(Full-size image available here.)
This intriguing linguistic map of Asia by Gottfried Hensel (Asia Poly-Glotta Linguarum Genealogiam, 1741) was found at Maps on the Web.
“The map presents the Lords Prayer in Asian languages and attempts to trace each back to Hebrew as was common at the time. Some interesting items are the scripts of Japan, Siberia, Mesopotamia, and eastern Anatolia. Also Southeast Asia using the Arabic script and Uzbeks using Chinese logographs is a unique sight.”
Now, I’m no linguist, but… oh, wait, I *am* a linguist… that “Japanese” script looks like sheer garbage. The only clue is the Latin inscription below it, which reads “these are written using the Brachmann method.” I have found no modern references to this. It could be some sort of phonetic transcription, which is odd given that various Chinese scripts are represented and the author of the map is no stranger to ideographic writing.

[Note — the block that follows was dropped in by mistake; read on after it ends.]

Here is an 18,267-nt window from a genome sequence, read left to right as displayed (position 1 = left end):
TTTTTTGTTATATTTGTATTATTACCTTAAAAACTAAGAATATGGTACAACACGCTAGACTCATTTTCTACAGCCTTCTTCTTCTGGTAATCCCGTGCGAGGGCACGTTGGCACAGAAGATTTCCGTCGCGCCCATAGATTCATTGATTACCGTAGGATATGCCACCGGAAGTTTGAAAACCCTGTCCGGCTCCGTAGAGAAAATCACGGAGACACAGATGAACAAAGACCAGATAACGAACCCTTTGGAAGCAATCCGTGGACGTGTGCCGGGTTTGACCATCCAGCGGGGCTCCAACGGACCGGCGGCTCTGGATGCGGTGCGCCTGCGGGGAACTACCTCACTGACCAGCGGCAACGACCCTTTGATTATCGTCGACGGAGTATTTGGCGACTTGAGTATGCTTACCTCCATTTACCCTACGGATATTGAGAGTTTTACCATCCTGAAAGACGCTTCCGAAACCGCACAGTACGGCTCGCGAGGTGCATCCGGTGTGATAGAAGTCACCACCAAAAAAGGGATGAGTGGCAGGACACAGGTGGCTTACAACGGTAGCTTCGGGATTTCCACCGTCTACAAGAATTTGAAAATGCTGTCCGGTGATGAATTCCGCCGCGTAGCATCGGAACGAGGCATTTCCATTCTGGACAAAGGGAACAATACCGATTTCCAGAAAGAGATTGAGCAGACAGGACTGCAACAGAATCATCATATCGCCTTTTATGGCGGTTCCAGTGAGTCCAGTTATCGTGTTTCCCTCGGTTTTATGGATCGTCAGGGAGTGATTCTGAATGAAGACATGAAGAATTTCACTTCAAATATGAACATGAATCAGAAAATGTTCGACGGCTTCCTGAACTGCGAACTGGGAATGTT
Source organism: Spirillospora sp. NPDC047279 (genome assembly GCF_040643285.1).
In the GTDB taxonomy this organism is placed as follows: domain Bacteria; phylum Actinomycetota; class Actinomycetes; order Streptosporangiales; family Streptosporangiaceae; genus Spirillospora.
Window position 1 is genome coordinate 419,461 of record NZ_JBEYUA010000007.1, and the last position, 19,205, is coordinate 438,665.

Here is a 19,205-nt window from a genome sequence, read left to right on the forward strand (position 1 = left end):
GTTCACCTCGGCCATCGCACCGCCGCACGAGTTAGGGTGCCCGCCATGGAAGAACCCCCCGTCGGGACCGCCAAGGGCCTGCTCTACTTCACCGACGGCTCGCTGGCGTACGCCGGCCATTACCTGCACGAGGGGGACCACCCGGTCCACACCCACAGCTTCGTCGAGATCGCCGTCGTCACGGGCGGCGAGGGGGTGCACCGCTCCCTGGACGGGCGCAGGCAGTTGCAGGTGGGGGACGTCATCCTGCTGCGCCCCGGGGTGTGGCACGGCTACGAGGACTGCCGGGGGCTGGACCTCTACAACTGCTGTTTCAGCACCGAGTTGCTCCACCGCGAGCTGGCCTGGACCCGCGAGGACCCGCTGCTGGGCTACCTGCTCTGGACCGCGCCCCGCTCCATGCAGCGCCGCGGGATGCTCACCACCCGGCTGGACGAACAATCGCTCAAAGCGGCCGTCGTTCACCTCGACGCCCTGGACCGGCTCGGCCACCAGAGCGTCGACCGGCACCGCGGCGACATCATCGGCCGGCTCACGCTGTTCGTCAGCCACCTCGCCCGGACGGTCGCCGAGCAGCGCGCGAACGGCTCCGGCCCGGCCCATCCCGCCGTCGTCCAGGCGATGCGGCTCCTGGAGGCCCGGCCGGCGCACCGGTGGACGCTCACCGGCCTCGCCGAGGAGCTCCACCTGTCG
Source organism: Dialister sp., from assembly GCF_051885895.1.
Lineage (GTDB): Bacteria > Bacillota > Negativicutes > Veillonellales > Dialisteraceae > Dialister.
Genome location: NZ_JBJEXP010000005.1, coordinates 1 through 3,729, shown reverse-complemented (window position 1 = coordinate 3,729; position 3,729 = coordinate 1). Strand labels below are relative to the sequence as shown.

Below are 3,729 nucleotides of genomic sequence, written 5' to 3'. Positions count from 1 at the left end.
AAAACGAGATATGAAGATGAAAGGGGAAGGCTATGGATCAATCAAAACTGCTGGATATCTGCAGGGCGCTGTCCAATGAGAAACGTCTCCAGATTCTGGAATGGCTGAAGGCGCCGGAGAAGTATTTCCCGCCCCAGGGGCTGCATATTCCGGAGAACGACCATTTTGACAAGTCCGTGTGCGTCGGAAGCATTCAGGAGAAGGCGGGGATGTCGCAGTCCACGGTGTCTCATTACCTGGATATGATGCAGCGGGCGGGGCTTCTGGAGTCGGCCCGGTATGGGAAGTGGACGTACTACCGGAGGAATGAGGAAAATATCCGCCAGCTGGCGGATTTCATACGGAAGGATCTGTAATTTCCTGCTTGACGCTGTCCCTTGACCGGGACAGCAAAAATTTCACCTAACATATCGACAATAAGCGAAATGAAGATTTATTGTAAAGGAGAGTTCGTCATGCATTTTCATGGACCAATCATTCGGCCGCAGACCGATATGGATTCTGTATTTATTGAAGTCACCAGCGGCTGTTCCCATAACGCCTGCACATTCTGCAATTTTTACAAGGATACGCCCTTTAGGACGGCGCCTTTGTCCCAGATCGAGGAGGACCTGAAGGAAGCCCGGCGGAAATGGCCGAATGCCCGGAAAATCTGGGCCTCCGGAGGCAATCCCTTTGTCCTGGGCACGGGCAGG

Recognizable are old variants of Hindi (again, a “Brachmann” version), Dravidian script (called “Malabar” here), Hebrew, Arabic, Chaldaic, Chinese, Georgian, Syriac, Farsi, and Armenian.
Fascinating in any case.
The Old Wolf has spoken.